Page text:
Monday, April 30, 2007

General Erasmus Darwin Keyes - Creator of the Edge Hill Estate

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Creators and Re-builders of the Great Edge Hill Estate
(by John M. Olney)
General Erasmus Darwin Keyes
He was born in Brimfield, Massachusetts on May 29, 1810. His father was a renowned physician and surgeon. Instead of pursuing the same path, Erasmus decided to pursue a military career enrolling in West Point and graduated in 1832. He was transferred west in 1849, with orders to suppress Indian hostilities in California, Oregon and Washington Territories. He traveled directly to the Presidio in San Francisco, which the Army had officially taken over from the Mexican Government in 1848. Keys was the sixth officer to assume the role of “Commanding Officer” of the site upon his arrival in May 1949 and was the ranking senior officer a total of seven (7) times during the period 1849-1858.

Because of the 1849 gold rush many of his men, officer and enlisted alike, deserted the Army to seek their fortune in the Gold Country. The costs of goods had risen so quickly during this frenzied period, that the Army allowed its officers and enlisted men to hold outside jobs. Keyes began “surveying and a real estate business and was soon was receiving $1,000 a month in rentals” (source: Presidio Military Museum which was a substantial amount of money in those times. Keyes was the leader of the team that set out the boundaries of what would become Presidio grounds as we know them today consisting of about 1,543 acres.)

During the civil war, Keyes quickly rising to Major General, however he ran afoul of the senior Generals and was relegated to desks jobs. Quickly disappointed, in 1864, Keyes resigned from the service and returned to San Francisco where he became involved in the savings and loan business and was a Vice President in a Mexican gold mine He also became a gentleman farmer in Napa Valley with the creation of what became the Edge Hill vineyard, winery, and distillery estate. He hired a local, James Dowdell, as foreman of his estate. (Dowdell would later move on and operate his own winery in St. Helena.) Keyes served as vice president of the California vine-culture society from 1868 to 1872. General Keyes died in France at the age of 85 in 1895.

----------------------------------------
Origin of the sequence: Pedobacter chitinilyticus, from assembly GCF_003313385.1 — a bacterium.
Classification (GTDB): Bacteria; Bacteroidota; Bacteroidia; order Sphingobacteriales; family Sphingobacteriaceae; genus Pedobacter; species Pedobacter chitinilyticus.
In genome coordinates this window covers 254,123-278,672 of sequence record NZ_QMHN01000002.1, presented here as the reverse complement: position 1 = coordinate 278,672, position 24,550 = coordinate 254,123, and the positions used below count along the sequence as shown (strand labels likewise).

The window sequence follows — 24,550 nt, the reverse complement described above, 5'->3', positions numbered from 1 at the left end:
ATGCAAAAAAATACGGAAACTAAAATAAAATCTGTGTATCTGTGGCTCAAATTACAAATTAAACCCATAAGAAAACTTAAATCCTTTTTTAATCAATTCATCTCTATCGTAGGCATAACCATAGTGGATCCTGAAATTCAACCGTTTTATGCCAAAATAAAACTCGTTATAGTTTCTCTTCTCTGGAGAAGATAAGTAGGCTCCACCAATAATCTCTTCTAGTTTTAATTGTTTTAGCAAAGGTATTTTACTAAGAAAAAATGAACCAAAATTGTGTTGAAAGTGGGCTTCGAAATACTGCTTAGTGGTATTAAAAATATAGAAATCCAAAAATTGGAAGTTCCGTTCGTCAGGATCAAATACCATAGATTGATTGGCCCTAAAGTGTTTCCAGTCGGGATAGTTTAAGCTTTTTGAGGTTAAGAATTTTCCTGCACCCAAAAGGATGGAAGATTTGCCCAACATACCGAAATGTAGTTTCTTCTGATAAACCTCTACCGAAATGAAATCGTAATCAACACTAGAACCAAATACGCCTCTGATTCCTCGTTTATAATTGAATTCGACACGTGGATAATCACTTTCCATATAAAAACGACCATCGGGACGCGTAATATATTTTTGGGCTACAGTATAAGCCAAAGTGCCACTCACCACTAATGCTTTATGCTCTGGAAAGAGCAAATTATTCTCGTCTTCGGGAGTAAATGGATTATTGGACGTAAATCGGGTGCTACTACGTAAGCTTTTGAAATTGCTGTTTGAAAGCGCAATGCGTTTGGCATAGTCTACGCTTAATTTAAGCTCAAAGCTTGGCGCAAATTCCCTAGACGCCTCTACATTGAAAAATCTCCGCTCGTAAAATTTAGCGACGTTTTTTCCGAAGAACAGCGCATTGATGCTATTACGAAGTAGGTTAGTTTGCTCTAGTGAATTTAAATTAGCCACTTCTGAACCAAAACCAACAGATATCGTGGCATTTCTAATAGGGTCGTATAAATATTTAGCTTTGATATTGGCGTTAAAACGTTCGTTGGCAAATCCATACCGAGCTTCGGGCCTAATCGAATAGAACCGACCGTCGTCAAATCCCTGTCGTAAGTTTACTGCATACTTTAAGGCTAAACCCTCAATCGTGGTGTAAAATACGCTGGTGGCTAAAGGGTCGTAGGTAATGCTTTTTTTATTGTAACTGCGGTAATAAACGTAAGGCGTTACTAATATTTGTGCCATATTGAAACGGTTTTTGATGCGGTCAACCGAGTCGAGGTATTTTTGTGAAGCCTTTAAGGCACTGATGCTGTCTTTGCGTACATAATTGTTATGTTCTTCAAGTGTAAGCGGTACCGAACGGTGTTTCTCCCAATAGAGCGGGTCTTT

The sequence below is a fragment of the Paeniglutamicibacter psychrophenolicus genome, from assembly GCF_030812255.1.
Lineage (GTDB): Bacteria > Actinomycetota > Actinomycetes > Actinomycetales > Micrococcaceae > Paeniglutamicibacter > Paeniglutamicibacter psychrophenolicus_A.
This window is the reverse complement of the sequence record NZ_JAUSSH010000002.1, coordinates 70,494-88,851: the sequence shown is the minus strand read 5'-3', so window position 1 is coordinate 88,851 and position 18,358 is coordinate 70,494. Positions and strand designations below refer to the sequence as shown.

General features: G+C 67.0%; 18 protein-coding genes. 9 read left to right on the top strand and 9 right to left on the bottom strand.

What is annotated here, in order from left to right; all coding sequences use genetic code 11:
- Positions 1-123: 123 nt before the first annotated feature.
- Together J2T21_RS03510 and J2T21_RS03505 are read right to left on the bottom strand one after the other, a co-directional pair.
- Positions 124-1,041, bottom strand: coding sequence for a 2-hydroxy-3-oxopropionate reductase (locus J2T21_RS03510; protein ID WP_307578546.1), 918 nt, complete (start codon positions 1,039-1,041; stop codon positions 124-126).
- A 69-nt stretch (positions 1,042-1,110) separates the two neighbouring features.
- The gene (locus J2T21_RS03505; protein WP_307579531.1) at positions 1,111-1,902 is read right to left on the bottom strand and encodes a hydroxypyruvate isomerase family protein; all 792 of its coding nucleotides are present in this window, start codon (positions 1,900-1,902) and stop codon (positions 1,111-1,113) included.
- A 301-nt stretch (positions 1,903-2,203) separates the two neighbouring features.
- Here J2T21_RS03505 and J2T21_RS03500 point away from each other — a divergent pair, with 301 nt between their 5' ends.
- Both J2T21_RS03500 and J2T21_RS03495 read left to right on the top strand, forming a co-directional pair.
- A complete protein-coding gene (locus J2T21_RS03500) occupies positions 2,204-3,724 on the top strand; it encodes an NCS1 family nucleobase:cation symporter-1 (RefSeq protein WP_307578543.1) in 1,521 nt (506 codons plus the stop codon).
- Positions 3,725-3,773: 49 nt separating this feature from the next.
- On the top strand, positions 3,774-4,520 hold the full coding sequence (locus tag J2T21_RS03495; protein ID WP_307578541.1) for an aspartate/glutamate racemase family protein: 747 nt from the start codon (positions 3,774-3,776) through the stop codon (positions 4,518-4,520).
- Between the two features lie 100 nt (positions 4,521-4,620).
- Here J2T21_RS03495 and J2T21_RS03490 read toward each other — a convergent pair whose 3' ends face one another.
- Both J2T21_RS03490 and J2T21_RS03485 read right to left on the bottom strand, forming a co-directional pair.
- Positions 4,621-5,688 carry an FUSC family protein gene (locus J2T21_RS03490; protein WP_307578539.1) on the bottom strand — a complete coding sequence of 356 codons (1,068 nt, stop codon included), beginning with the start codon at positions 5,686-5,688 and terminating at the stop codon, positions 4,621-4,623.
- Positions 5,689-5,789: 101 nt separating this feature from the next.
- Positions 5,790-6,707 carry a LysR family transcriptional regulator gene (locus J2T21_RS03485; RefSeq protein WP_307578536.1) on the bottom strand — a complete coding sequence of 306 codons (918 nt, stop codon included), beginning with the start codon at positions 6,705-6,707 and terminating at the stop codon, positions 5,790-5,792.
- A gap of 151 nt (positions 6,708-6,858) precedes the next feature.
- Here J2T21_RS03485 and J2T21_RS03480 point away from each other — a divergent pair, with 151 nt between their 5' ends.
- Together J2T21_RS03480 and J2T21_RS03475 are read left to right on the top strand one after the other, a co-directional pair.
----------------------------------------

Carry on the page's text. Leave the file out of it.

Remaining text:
(Photo by John Olney. The winery building undergoing massive refurbishment. Timbers in foreground appear to be headed to the caves which are entered through the ground floor doorway in the center of the building)

Edge Hill in Transition
For reasons yet to be discovered by this writer, only two years into its operations, Keyes sold his estate property to another Civil War soldier, General Richard L. Heath in the same year (1872) that he concluded his position in the California vine-culture society. General Heath died in 1875 and his son, Richard S. Heath, took over the operation but soon found himself bankrupt.

(Photo by John M. Olney taken of artist rendition of estate. The rendition is inside the distillery building and shows the Edge Hill winery in the foreground and the residential building at the top of the picture)

The next owner was William Scheffler. He too served during the Civil War time. While he was in the employment of the David Fulton winery family and operating another St. Helena winery, Monongo (owned by John Weaks), in the early 1880’s, Scheffler purchased the Edge Hill estate, to which he added numerous buildings.